It Is Finished

cap and diploma

Yesterday, I turned in my last assignment in my last course in my last week at Southern New Hampshire University. Technically, my college courses are all done.

Needless to say, I was walking on clouds yesterday after submitting my last assignment. It felt so good!

Now I join the millions of other undergraduate student before me in receiving my diploma in the coming weeks. Hurray!

I should receive my last grade (which is looking like an A) some time this week, and it will be recorded and calculated in my final GPA by the end of next week.

In talking to my academic advisor a few minutes ago, my GPA is high enough for certain honors, including magna cum laude. How exciting! I can’t wait to see that printed on my diploma!

In a few weeks, I’ll receive my diploma for a B.A. in Creative Writing. Yea!

I’m very grateful for my time at SNHU. I’ve not only learned so much, but have grown a lot in these four years.

I enjoyed all my classes, even the two to three harder classes in which I struggled. I made it through, and I’m thrilled over those accomplishments.

champagne glasses 2

I loved learning about the humanities, anthropology, Shakespeare, psychology, European and American history, and all the writing workshops that helped hone my writing skills.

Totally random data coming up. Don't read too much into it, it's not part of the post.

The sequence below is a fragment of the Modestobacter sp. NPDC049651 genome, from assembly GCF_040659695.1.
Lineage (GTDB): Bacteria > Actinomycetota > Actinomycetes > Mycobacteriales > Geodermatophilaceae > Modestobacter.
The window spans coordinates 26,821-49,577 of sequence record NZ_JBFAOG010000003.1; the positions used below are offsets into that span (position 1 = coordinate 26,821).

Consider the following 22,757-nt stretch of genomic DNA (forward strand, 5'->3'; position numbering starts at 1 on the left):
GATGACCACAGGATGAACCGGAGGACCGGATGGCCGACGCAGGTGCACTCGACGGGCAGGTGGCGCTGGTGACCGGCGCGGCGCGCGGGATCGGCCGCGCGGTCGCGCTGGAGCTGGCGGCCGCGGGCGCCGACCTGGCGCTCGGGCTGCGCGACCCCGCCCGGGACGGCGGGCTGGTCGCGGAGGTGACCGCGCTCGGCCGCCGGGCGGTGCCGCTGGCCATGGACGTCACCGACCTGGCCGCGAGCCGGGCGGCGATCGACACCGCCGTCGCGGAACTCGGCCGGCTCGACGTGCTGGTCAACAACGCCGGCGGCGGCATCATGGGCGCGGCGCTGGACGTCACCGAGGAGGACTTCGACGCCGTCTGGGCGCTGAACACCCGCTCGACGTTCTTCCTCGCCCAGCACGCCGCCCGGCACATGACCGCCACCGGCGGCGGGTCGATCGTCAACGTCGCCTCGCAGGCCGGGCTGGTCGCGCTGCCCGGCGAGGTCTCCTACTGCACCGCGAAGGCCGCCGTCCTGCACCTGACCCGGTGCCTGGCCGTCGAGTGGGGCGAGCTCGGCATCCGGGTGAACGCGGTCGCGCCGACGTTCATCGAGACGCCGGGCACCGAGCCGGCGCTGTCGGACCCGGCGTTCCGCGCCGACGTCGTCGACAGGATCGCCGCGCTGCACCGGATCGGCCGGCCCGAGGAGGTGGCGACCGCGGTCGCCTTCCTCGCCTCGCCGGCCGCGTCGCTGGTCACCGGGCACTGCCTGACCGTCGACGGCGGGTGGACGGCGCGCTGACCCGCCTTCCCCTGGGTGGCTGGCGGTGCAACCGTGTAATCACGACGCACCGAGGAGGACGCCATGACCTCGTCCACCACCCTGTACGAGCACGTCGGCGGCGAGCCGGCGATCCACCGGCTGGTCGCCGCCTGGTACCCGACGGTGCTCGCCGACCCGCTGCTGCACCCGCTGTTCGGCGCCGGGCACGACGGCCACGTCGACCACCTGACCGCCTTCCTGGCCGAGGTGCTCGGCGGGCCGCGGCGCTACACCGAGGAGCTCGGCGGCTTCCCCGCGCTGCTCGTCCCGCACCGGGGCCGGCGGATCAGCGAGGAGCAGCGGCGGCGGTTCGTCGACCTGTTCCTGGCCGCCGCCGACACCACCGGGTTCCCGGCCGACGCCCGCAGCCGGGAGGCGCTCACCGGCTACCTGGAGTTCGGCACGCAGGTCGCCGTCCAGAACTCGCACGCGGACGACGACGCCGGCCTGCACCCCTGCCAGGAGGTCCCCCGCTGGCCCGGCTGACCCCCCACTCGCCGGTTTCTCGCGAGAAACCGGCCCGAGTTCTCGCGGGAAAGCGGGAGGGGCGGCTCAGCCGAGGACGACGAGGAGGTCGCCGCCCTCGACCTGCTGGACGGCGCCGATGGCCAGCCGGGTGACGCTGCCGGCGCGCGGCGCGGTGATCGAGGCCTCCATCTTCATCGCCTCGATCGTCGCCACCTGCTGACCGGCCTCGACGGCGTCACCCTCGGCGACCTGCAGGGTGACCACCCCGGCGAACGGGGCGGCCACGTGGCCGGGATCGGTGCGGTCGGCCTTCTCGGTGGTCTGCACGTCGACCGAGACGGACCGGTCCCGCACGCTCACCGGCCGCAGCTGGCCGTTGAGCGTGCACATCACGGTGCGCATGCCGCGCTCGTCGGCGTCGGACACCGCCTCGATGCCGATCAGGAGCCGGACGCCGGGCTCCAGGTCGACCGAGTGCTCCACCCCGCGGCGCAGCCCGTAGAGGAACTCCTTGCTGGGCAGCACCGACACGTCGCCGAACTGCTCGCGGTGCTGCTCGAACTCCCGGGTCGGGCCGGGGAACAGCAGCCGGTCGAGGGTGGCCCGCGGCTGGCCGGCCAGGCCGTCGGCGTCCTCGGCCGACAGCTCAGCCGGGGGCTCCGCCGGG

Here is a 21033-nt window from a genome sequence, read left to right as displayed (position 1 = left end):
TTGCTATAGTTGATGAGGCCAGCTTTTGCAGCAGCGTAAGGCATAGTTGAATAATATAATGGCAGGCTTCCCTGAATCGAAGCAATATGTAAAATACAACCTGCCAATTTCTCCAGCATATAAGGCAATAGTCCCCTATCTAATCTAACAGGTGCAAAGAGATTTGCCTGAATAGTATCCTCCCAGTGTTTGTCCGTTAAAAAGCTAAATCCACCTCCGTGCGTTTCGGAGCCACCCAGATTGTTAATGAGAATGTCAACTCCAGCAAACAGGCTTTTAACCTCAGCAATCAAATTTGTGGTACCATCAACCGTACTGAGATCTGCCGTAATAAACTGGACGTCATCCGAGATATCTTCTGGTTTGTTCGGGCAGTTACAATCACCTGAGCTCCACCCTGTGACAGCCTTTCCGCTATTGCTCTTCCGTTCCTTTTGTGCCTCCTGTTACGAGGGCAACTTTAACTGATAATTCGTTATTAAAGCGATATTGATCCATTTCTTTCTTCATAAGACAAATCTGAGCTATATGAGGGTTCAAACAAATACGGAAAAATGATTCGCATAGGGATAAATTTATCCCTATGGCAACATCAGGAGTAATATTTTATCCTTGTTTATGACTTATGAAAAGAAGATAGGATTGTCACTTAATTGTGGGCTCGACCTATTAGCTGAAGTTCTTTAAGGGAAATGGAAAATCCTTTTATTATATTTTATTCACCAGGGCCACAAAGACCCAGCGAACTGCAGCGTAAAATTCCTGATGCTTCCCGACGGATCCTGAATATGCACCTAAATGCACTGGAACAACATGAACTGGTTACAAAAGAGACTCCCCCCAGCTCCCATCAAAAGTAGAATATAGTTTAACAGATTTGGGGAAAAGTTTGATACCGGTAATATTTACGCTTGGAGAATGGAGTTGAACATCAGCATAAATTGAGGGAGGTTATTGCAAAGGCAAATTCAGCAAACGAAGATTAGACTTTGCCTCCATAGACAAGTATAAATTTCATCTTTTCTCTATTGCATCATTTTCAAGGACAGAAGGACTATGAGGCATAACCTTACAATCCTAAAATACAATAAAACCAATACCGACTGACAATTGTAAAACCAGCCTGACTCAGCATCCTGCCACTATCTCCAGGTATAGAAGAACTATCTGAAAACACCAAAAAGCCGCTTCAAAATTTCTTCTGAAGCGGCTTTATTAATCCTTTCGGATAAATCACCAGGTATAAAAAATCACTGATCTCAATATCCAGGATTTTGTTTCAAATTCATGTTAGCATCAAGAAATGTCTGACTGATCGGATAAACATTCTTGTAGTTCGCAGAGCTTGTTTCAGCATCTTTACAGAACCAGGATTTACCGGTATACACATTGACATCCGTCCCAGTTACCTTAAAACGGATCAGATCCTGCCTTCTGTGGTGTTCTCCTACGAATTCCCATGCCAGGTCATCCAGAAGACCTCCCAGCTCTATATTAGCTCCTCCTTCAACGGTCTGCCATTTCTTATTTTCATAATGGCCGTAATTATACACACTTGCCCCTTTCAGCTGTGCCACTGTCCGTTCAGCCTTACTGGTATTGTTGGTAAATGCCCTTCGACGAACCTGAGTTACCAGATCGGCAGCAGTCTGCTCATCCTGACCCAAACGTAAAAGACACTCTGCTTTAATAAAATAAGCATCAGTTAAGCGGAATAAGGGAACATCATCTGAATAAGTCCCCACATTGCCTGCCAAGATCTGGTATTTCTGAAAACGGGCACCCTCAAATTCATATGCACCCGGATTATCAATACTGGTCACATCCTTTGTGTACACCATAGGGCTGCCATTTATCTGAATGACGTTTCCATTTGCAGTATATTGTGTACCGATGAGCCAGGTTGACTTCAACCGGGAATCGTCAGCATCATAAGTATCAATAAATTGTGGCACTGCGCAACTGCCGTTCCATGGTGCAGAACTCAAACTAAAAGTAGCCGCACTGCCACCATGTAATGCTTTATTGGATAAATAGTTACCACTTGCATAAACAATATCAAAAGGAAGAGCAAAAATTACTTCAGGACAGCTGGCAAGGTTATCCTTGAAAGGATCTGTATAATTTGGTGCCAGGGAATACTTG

I learned how to write essays and articulate thoughtful articles, and write short stories in a time-sensitive setting. I learned how to write plays too.

In these last four years, I started a blog, had a short story published, and had one of my short plays acted out on a local theater’s small stage.

In March 2018, I submitted my novel to a publisher whose editor said it had promise and to work at bit on the developmental editing and to resubmit it in the future.

Personally, I am so thankful and breathe a sigh of relief that it wasn’t accepted because there was so much more revising that needed to be done! We newer writers learn this hopefully in the earlier stages of our writing endeavors that a lot of time is needed in producing a publishable novel.

I was able to submit my query letter and synopsis to the above-mentioned publisher thanks to my Context of Writing class at SNHU that I’d taken in early 2018.

My university studies helped me reach these milestones in my life.

In attending SNHU, I have grown as a person in my analyzing and questioning works of fiction and nonfiction.

snhu artistic pic

In other words, it taught me critical thinking, which I’d not possessed before starting at SNHU, and it’s been a valuable asset in both my personal and professional relationships, in how I present sensitive material on religion, politics, and literary subject matter.

I’m thankful to Southern New Hampshire University and will cherish my experiences there for the rest of my life.